Last year, Cybersecurity Ventures predicted that by 2021, 3.5 million cybersecurity positions will be unfilled. The shortage of skilled cybersecurity professionals, along with the well-known diversity problems in the tech industry, have led several organizations to develop diversity initiatives to encourage more women and other underrepresented groups to explore cybersecurity as a career.
InfoSec Institute, for example, recently launched a scholarship program offering scholarships for cybersecurity students and aspiring cybersecurity professionals to gain free enrollment into cybersecurity training bootcamps. Four different opportunities are available: one for women; one for African-Americans, Hispanics or Native North Americans; one for active U.S. military personnel or veterans; and one for college seniors.
Women’s representation in the cybersecurity workforce, according to a Frost & Sullivan’s 2017 report, ranges from 5 percent in the Middle East to 14 percent in North America. Another Frost & Sullivan report found that 26 percent of the cybersecurity workforce are minorities. According to Data USA, almost three-fourths of information security analysts are white.
Kirsten Ward and Saher Naumann, threat intelligence analysts at BAE Systems who created a cybersecurity conference for women this month, argue that female experts in cybersecurity “exist in abundance” but don’t receive the exposure that their male counterparts do, particularly when it comes to speaking engagements at conferences.
What’s the Solution?
Recent research by Training Industry, Inc. has found that across industries, training is key to shrinking the gender gap in leadership. This is true of the gender gap in cybersecurity, and likely for diversifying in other ways as well. For instance, Hewlett Packard Enterprise has found success hiring and training adults with autism as analysts testers in cybersecurity, and training can improve employment opportunities for veterans and the performance of the companies they work for.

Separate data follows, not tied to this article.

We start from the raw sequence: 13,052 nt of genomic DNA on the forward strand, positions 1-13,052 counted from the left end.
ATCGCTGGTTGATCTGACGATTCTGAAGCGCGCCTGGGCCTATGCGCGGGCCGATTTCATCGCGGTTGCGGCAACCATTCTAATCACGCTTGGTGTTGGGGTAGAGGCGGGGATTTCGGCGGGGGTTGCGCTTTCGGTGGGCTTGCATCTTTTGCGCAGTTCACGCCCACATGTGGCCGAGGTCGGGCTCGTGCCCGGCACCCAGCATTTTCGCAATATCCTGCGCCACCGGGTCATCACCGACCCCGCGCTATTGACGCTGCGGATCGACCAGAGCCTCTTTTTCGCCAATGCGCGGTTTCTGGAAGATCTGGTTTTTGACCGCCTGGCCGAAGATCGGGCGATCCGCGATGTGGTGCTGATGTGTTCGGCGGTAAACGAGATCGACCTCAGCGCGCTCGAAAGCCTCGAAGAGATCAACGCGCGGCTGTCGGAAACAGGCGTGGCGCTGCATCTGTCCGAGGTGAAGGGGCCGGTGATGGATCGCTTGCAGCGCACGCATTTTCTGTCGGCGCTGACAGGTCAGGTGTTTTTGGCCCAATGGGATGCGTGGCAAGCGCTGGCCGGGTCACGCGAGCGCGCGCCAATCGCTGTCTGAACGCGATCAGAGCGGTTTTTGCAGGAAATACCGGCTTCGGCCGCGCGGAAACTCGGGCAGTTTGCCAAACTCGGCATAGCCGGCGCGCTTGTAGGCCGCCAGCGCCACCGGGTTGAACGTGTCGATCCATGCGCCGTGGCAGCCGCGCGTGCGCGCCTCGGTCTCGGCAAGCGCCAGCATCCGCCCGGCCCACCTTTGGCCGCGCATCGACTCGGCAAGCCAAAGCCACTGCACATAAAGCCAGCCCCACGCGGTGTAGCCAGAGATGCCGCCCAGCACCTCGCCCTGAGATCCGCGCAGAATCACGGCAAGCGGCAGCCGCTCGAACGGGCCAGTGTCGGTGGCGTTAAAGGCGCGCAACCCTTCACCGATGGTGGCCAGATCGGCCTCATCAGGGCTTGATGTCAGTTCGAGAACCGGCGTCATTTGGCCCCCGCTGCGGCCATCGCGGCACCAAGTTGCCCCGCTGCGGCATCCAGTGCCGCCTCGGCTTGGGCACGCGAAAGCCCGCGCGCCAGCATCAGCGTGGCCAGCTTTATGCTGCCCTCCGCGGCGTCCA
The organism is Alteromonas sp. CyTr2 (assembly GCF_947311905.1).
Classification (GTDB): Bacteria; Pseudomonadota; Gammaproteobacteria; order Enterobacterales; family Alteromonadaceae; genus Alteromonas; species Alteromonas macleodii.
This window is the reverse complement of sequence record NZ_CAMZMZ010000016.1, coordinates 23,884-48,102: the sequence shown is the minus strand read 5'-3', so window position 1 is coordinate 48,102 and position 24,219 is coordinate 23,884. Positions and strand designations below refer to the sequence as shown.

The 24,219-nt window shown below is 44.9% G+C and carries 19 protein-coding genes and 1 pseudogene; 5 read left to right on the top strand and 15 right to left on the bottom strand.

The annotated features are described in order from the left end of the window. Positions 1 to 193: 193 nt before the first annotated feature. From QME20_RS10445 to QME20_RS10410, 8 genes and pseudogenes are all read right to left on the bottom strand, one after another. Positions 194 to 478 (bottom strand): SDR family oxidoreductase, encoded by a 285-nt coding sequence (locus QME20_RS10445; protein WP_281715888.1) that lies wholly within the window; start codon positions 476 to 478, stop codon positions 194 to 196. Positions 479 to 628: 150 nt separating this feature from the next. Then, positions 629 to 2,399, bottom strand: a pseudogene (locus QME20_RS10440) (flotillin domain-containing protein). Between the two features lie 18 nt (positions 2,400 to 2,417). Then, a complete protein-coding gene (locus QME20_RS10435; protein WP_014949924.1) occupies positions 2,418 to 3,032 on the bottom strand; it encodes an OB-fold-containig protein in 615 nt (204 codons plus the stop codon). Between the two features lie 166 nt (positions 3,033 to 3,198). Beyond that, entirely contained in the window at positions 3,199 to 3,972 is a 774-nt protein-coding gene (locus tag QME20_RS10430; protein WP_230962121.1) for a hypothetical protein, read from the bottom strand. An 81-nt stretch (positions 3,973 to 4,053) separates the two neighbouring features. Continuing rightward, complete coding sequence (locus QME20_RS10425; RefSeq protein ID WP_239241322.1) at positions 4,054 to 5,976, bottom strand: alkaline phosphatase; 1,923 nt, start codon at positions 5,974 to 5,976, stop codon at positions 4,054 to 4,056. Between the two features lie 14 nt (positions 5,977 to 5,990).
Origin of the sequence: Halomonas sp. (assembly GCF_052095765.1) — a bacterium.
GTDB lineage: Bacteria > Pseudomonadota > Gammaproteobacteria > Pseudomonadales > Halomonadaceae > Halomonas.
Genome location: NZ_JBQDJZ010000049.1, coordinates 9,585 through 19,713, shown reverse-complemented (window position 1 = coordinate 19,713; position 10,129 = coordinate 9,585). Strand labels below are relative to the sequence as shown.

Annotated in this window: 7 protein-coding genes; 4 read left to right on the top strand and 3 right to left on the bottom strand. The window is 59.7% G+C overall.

Ward says offering unconscious bias training and creating an inclusive environment is important. “We need to change the perception that people in cyber security are men wearing hoodies working in a dark room.” Similarly, Jack Koziol, CEO and founder of InfoSec Institute, says, “Changing [the] imbalance requires a shift in company culture and recruiting efforts, as well as changing how our society views security practitioners generally.” He also references the “white men in hoodies” image, saying it discourages “women and people of color from pursuing a career in security, because they simply don’t see the field as a viable option for them.”
A large volume of research has shown that diversity of perspective, often through diversity of gender, race, ethnicity, ability and experience, is critical for innovation and effective decision-making. Koziol says this is true of cybersecurity, where “perspective and experience are as important … as technical skills. Cybersecurity needs good managers, strategists, problem-solvers and critical thinkers.” Organizations can train employees in technical skills; they can’t conjure diversity.
Building an inclusive culture is key to supporting diversity, as employees must feel valued in order to contribute their best work. Koziol recommends developing a mentoring program to build trust and ensure the organization is benefiting “from the perspectives and experiences a diverse workforce provides.” Mentors or “buddies” can also help employees with autism and other disabilities navigate the workplace.
Before embarking on any new strategies or programs, Koziol says, it’s important to measure where you are now and set goals for where you want to go. “As a learning and development leader, you might find your recruitment efforts are strong, but retention of minority and women staff is low,” he says as an example. “This could point to a lack of mentorship opportunities for minority staff, or even systemic issues at your organization like bias and racism.” Knowing where the problem is will inform your solution. Then, determine the metrics you’ll use to measure success. They might include earnings, seniority level, and voluntary and involuntary attrition rates.
Cybercrime is rising, and the cybersecurity workforce isn’t growing accordingly. To make sure our organizations – and our people – are safe, we need to find new ways to develop that workforce. Breaking down systemic barriers to diversify the workforce is an important first step.